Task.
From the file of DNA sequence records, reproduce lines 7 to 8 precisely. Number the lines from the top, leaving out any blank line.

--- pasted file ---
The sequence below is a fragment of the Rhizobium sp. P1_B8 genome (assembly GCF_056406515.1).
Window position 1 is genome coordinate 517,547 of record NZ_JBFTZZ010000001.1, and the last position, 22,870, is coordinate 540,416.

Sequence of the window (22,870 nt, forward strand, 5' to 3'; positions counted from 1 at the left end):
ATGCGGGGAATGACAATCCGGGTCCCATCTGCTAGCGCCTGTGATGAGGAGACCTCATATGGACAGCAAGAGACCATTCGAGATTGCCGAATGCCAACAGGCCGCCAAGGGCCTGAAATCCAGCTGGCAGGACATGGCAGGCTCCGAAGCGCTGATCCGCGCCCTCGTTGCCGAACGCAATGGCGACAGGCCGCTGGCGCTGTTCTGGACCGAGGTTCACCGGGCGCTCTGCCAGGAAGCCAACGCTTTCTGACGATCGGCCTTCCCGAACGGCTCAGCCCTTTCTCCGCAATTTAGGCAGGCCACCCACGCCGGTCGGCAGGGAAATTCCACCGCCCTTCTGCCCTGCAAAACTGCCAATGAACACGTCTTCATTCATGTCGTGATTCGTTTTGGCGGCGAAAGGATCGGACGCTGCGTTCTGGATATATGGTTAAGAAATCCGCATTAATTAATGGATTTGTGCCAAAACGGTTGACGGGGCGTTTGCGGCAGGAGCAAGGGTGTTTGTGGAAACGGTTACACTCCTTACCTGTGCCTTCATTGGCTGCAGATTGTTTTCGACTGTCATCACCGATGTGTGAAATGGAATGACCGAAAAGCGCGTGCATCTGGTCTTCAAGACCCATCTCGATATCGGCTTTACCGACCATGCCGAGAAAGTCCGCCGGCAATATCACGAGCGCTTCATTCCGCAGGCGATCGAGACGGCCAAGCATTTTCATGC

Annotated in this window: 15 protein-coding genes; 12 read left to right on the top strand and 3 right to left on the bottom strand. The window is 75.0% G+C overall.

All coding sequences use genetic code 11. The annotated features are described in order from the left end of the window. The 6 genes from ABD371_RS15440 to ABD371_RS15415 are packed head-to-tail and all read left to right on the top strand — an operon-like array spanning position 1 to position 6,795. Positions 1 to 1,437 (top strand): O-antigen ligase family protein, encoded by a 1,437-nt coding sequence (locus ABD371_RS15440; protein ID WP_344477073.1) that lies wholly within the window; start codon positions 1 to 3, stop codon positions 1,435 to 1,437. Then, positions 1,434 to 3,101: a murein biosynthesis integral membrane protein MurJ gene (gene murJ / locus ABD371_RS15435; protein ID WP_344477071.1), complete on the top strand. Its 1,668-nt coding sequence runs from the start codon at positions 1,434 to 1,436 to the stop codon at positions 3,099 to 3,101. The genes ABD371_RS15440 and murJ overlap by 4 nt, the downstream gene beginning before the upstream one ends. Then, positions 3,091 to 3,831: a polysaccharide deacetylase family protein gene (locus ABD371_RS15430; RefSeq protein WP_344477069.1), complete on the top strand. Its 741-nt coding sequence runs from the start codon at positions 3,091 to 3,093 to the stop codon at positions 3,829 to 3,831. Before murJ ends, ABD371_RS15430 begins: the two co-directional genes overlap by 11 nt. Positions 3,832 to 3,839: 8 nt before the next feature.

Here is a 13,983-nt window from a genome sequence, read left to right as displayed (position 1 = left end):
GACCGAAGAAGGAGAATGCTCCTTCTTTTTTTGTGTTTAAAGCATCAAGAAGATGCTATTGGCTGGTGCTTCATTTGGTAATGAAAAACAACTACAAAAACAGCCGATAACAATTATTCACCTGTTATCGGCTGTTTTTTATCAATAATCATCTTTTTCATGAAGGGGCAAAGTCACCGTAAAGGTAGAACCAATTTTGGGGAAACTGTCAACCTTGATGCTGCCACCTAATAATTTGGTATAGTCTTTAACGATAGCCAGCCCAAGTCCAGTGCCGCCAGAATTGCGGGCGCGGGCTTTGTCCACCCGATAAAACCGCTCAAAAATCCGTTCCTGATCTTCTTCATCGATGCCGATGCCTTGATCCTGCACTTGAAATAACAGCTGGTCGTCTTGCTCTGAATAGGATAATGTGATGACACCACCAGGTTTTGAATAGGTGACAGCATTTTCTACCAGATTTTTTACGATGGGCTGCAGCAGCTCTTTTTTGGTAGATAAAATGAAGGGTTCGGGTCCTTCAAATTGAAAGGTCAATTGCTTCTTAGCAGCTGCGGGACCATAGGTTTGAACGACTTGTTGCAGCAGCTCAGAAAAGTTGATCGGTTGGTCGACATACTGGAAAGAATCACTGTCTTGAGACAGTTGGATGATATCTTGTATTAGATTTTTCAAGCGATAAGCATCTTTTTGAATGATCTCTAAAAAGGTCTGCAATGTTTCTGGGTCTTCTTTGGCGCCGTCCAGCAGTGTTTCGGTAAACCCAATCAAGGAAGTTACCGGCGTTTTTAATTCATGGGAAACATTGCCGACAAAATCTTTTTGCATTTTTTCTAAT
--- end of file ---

Here is a 13,983-nt window from a genome sequence, read left to right as displayed (position 1 = left end):
GACCGAAGAAGGAGAATGCTCCTTCTTTTTTTGTGTTTAAAGCATCAAGAAGATGCTATTGGCTGGTGCTTCATTTGGTAATGAAAAACAACTACAAAAACAGCCGATAACAATTATTCACCTGTTATCGGCTGTTTTTTATCAATAATCATCTTTTTCATGAAGGGGCAAAGTCACCGTAAAGGTAGAACCAATTTTGGGGAAACTGTCAACCTTGATGCTGCCACCTAATAATTTGGTATAGTCTTTAACGATAGCCAGCCCAAGTCCAGTGCCGCCAGAATTGCGGGCGCGGGCTTTGTCCACCCGATAAAACCGCTCAAAAATCCGTTCCTGATCTTCTTCATCGATGCCGATGCCTTGATCCTGCACTTGAAATAACAGCTGGTCGTCTTGCTCTGAATAGGATAATGTGATGACACCACCAGGTTTTGAATAGGTGACAGCATTTTCTACCAGATTTTTTACGATGGGCTGCAGCAGCTCTTTTTTGGTAGATAAAATGAAGGGTTCGGGTCCTTCAAATTGAAAGGTCAATTGCTTCTTAGCAGCTGCGGGACCATAGGTTTGAACGACTTGTTGCAGCAGCTCAGAAAAGTTGATCGGTTGGTCGACATACTGGAAAGAATCACTGTCTTGAGACAGTTGGATGATATCTTGTATTAGATTTTTCAAGCGATAAGCATCTTTTTGAATGATCTCTAAAAAGGTCTGCAATGTTTCTGGGTCTTCTTTGGCGCCGTCCAGCAGTGTTTCGGTAAACCCAATCAAGGAAGTTACCGGCGTTTTTAATTCATGGGAAACATTGCCGACAAAATCTTTTTGCATTTTTTCTAAT